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SPECIFICATIONS
  • 2.35:1 Anamorphic Widescreen
  • Japanese Dolby Digital 1.0 Mono
  • English subtitles
  • 1 Disc
FEATURES
  • None

The Sword of Doom


Reviewed by: Chris Galloway

Directed By: Kihachi Okamoto
Starring: Tatsuya Nakadai, Toshiro Mifune, Michiyo Aratama, Yuzo Kayama, Yoko Naito, Kei Sato, Ko Nishimura, Ichiro Nakatani, Tadao Nakamaru
1966 | 121 Minutes | Licensor: Toho Co.

Release Information
DVD | MSRP: $29.95 | Series: The Criterion Collection | Edition: #280
RLJ Entertainment

Release Date: March 15, 2005
Review Date: January 18, 2015

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SYNOPSIS

Tatsuya Nakadai and Toshiro Mifune star in the story of a wandering samurai who exists in a maelstrom of violence. A gifted swordsman-plying his trade during the turbulent final days of Shogunate rule-Ryunosuke (Nakadai) kills without remorse, without mercy. It is a way of life that ultimately leads to madness. The Criterion Collection is proud to present director Kihachi Okamoto's swordplay classic The Sword of Doom, the thrilling tale of a man who chooses to devote his life to evil.

Forum members rate this film 8.2/10

 

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PICTURE

The Criterion Collectionís original DVD for Kihachi Okamotoís The Sword of Doom delivers the film on a dual-layer disc in its original aspect ratio of about 2.35:1. The image has been enhanced for widescreen televisions.

The transfer has a few minor issues but on the whole itís a strong enough standard-definition transfer. The close-ups have a high amount of detail, and some of the finer ones even pop, but some long shots look a bit mushy and blurry. Contrast looks to be boosted a bit, with whites coming off a bit brighter than they should and darker scenes lacking in shadow details. Film grain has been left in place but isnít rendered entirely well, looking a bit noisy, but I didnít find it too distracting.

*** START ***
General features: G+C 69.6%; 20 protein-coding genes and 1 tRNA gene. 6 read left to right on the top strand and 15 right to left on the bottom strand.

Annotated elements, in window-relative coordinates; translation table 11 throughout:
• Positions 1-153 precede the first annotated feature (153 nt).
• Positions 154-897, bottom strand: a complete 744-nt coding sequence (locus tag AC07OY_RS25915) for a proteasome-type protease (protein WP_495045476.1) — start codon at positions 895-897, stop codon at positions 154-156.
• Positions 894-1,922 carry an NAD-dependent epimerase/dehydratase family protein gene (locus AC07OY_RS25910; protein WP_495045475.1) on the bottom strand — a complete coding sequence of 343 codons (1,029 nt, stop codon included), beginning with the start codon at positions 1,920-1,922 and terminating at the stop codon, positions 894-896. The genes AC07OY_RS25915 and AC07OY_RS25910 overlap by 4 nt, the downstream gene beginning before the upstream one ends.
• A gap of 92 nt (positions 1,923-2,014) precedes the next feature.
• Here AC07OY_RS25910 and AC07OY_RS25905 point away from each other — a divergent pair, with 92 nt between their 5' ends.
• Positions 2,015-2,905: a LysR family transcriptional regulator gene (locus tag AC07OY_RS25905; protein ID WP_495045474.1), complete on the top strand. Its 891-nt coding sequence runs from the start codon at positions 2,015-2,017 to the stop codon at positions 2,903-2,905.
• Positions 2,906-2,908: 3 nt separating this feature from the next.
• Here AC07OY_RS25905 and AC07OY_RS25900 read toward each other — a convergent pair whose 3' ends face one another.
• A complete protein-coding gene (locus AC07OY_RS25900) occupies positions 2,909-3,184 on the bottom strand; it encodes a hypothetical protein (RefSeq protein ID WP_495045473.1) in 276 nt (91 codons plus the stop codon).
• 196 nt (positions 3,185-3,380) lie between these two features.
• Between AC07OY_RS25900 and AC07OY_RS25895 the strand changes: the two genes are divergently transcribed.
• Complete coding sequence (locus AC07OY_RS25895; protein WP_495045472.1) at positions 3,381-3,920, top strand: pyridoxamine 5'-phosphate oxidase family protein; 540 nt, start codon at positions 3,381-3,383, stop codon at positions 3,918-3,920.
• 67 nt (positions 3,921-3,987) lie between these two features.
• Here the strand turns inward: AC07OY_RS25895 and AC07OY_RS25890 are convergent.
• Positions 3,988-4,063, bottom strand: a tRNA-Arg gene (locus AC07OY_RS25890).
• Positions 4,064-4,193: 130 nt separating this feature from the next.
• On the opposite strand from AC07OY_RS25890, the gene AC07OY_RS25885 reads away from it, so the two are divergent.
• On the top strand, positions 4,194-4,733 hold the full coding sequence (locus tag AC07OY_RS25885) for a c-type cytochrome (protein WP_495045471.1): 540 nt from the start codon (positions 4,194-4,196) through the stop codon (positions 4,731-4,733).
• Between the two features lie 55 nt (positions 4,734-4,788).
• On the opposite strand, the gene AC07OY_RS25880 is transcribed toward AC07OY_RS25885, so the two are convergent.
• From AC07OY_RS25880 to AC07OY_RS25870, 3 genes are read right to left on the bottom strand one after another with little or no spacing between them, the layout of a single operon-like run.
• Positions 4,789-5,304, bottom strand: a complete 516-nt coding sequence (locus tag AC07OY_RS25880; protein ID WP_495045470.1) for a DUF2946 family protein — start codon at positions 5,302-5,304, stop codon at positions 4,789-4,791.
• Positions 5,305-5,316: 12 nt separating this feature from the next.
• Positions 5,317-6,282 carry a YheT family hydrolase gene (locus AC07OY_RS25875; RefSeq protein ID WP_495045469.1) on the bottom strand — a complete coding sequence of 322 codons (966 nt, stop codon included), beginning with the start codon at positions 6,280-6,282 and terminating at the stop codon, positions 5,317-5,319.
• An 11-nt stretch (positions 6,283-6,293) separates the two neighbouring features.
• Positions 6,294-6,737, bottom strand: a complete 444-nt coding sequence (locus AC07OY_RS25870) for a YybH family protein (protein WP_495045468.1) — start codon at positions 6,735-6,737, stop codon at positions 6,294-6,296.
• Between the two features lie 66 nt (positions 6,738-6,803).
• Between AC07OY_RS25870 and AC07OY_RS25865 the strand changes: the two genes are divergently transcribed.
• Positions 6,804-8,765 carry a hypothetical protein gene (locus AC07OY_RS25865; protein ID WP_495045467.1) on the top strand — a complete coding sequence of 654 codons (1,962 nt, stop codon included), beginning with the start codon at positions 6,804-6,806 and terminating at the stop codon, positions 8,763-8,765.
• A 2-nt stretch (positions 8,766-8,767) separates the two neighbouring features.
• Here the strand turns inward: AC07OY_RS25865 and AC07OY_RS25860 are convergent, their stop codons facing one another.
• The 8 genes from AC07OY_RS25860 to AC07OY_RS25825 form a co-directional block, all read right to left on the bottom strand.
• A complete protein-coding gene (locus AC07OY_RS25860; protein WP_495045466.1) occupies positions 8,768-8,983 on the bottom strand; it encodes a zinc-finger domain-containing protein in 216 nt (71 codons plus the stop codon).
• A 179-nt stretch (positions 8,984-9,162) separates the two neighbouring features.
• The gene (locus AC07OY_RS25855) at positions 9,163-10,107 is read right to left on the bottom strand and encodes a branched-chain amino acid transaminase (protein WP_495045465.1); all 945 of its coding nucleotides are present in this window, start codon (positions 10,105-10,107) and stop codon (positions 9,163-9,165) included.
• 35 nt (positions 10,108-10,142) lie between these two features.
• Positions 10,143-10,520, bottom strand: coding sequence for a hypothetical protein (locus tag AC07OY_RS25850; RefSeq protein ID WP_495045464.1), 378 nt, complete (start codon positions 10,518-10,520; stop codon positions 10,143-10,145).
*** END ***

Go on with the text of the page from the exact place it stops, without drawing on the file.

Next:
The print has been nicely cleaned up and damage isnít heavy, with only a few specs of dirt and some pulsating here and there. Otherwise it looks really clean. Altogether, despite some minor problems, itís a decent looking DVD presentation.

7/10

All DVD screen captures are presented in their original size from the source disc. Images have been compressed slightly to conserve space. While they are not exact representations they should offer a general idea of overall video quality.

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AUDIO

The Japanese audio track is presented in Dolby Digital 1.0 mono. Thereís very little range and a certain hollowness to the track, but dialogue comes through cleanly, as does music, though in both cases with a slight edge. It sounds to be free of damage and noise, though.

6/10

SUPPLEMENTS

Thereís nothing of note here unfortunately, and somewhat surprisingly. The only on-disc supplement is the filmís theatrical trailer. The insert contains an essay by Geoffrey OíBrien, which manages to cover a lot about the film, Okamoto, and the story the film is based on. Itís a great read but it reminds you how much more could have probably been added to the supplements.

1/10

CLOSING

The film deserves some more analytical features, and Iíve always found it odd it didnít get a bigger special edition (Criterionís recent Blu-ray somewhat remedies that with a new audio commentary) but it has a decent enough standard-definition transfer.


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